A number of comic creators are auctioning work to help Gary Friedrich and they are looking for more. Here's a Neal Adams Captain America currently on eBay.
Tony Panaccio writes for Bleeding Cool;
The Difference Between Legal Obligations and Moral Ones
It would be so easy to characterize the recent court decision against Gary Friedrich as another comic book David vs. Goliath story, but it really is so much more than that.
At the core of this issue is a real compressed conflict over intellectual property rights. On the one hand, artists who have good contracts with publishers and film studios want them to enforce intellectual property rights so that they can get paid from the distribution of their works. Musicians who post their music on iTunes don't like piracy any more than the corporate attorneys at Disney or Warners.
The bottom line is that piracy and plagiarism costs companies AND creative artists money. SO — from 10,000 feet above sea level, on a purely legal level, it's a good thing when intellectual property owners win these kinds of cases. However, the distinction has to be made between the legal obligation and the moral and ethical obligations of IP owners.
Did Wrather, who owned the IP rights for the Lone Ranger and had a new Lone Ranger movie coming out in the late 70s, have the right and the responsibility to protect their copyright by telling Clayton Moore to stop wearing the Lone Ranger mask at conventions? Yes. Could they have won the case, and then put Clayton Moore under contract to do PR for them wearing his old costume and mask? Absolutely, and it would have been a win-win. They would have fulfilled both their legal and their ethical (not to mention their public relations) obligations.
A similar mistake was made by Warners when they prevented Adam West from making personal appearances as Batman when the Tim Burton film was released in 1989. The studio's argument was that they didn't want to cause confusion among consumers with regard to the media representation of the character. The underlying current of that argument was that consumers are generally too stupid to tell the difference. Honestly, I could go either way on that. I live in a country where more people can name the winner of American Idol than the vice president of their country. Would some people have been confused and thought Adam West was starring in the new Batman movie? Maybe. Would they still have gone to see it? Probably — so what's the studio's problem? They still would have made money.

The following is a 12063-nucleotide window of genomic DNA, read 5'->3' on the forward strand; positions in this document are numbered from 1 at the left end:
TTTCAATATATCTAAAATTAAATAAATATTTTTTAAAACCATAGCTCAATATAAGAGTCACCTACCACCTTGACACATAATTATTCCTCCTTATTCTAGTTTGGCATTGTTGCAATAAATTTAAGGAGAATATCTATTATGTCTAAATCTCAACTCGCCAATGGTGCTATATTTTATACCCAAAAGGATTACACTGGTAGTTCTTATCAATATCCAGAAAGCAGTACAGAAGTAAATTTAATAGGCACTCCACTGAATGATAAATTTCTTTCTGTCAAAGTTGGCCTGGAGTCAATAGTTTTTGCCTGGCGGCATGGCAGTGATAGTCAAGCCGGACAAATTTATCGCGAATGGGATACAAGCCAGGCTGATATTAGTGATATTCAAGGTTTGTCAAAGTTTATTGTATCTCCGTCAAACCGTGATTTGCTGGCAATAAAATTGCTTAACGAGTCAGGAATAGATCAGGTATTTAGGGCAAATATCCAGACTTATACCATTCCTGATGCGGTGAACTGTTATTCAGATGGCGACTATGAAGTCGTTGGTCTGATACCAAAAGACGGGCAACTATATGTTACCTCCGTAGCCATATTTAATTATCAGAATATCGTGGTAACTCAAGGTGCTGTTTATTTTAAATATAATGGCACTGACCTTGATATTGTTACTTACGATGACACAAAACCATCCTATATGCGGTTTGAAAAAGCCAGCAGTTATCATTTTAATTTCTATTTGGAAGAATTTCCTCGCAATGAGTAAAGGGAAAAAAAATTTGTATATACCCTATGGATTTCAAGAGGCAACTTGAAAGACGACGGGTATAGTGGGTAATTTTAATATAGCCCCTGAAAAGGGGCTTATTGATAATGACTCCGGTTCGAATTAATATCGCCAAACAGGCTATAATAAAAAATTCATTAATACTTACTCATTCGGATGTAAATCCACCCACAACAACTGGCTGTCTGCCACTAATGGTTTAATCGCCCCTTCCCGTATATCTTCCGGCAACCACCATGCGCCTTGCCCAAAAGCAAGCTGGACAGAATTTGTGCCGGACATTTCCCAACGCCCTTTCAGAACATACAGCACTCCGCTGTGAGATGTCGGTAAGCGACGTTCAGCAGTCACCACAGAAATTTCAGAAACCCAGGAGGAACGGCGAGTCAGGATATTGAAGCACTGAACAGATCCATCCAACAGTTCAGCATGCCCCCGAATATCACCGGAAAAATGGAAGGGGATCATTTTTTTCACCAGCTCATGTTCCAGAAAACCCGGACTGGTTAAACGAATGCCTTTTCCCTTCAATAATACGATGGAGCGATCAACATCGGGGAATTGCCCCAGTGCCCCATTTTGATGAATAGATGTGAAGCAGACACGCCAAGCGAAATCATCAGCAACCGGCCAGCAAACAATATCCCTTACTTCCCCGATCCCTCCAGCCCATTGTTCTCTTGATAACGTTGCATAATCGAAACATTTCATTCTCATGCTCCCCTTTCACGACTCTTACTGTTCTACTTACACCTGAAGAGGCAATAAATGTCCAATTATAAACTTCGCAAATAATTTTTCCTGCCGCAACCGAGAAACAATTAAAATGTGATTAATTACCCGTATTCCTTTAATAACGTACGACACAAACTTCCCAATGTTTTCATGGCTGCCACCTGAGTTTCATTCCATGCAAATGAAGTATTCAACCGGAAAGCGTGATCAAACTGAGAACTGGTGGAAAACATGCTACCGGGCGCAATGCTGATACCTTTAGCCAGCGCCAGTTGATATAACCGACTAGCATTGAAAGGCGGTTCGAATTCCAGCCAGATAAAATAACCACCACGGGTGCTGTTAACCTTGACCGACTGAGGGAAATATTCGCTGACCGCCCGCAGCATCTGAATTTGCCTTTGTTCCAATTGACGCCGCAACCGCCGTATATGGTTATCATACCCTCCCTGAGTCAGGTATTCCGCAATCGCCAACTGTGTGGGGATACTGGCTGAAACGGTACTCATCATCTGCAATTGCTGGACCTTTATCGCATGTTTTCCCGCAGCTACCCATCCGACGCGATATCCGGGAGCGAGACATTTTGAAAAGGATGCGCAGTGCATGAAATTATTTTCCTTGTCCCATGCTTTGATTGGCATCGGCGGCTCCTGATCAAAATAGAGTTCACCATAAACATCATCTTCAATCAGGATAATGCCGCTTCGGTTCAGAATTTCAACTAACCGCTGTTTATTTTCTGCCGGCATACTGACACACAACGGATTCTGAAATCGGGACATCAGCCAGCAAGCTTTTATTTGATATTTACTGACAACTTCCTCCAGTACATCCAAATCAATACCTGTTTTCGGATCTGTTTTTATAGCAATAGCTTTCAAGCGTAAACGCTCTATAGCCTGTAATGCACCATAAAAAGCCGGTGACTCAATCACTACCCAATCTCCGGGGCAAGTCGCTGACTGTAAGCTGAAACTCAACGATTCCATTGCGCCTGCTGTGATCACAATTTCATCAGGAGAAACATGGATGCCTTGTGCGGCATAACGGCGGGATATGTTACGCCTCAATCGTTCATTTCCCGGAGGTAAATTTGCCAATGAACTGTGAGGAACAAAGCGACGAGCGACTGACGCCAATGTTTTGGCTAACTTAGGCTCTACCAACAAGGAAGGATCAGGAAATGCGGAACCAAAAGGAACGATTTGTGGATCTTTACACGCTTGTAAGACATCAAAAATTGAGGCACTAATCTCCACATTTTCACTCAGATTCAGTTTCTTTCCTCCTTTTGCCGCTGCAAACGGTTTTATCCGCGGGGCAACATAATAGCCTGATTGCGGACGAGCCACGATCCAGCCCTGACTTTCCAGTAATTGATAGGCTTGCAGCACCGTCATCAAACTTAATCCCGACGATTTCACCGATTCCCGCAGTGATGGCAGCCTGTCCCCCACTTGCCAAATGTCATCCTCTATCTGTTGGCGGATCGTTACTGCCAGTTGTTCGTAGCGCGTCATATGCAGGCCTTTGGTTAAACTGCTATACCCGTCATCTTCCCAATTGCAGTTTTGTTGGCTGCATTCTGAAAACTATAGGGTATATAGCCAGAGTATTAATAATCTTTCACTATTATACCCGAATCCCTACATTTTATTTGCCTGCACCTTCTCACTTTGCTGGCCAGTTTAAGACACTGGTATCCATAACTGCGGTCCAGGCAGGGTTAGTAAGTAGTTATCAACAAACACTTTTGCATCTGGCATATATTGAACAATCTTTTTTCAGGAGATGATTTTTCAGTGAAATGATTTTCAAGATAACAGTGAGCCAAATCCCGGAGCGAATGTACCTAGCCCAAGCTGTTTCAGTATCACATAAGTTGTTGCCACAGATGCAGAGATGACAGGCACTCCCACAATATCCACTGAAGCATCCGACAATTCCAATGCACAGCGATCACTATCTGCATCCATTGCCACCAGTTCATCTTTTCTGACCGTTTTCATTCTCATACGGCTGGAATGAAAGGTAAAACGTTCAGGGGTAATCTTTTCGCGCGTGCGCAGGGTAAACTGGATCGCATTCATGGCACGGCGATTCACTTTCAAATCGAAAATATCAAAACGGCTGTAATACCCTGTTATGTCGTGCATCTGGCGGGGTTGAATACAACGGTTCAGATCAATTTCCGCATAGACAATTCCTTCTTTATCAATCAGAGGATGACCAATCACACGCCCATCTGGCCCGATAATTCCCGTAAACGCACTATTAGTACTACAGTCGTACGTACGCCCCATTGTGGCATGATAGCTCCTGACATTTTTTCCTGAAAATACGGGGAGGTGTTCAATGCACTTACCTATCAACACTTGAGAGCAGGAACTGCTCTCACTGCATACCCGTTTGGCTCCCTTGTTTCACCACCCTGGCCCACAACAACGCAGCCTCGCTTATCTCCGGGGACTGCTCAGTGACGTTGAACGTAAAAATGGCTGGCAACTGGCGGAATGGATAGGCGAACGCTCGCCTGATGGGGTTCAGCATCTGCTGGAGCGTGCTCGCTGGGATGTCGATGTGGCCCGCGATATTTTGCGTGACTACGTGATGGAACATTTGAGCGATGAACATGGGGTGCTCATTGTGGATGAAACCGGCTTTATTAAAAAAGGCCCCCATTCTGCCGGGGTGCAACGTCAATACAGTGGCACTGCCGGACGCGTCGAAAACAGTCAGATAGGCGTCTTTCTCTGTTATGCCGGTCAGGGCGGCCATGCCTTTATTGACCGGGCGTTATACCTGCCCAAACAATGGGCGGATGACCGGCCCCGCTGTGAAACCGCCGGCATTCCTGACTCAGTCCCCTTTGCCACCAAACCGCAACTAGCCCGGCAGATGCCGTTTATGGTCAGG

And that's what the studio failed to mention — that Adam's appearances as Batman at conventions around the country helped keep the Batman TV show in syndication, which generated a lot of ancillary revenue and popularity around the character, making the idea of a Batman movie more viable in the consumer marketplace.
Legally, they needed to win the case. Ethically and on a PR level, they could have won a great ambassador for their movie venture had they put him under contract and maybe even gave him a cameo in the film. They screwed that pooch just the same as Wrather.
Which brings us to Gary Friedrich's situation. This is a case of the same malaise that infected Wrather and Warners, and in both cases, they were less successful than they could have been had they simply taken their legal victory and then caved on the moral question (Many still blame the bad PR for why the Lone Ranger movie tanked. It could also have been that the movie stunk).
The problem in ALL THREE cases is that all these corporations are making a massive mistake — they are allowing their attorneys to dictate their public relations and marketing policy. By allowing the attorneys to be the only people to weigh in on this situation, they are exposing the marketing and PR arm of the studio to a ton of negative discourse.
The irony is that the marketing guys will put a lot of effort into marketing to comics fans, because they know that the fans can help deliver a solid opening weekend. On the flip side of that, however, the corporate team doesn't feel the comic fans are a large enough block to cause a movie to tank completely. And while that seems incongruous, it's reasonably close to the truth.
Ghost Rider, despite all the recent efforts to the contrary, will still likely do well enough at the box office (if it's a decent film) even if every single comic fan stays home on opening weekend. Does that mean this is a lost cause for Gary? Not in the least. A strong outpouring from the fans have saved shows from cancellation in the past. Fans DO have power. It's just a matter of whether the fan outcry will garner major mainstream media attention.
On that note, let me close with this. Remember when Stan Lee sued Marvel for his share of the Spider-Man movie profits? Marvel settled for the full $10 million only a few days after a 60 Minutes profile of Stan that painted him as the victim of Marvel's and Sony's corporate greed. My point? If you want to help Gary, you'll have to get the mainstream media involved. If you can get a few pieces about the controversy on Huffington Post, MSN, CNN and a few other big media outlets, you just might get the Mouse's attention.
Tony Panaccio is the former Senior VP of CrossGen Entertainment and currently a media consultant in the U.S.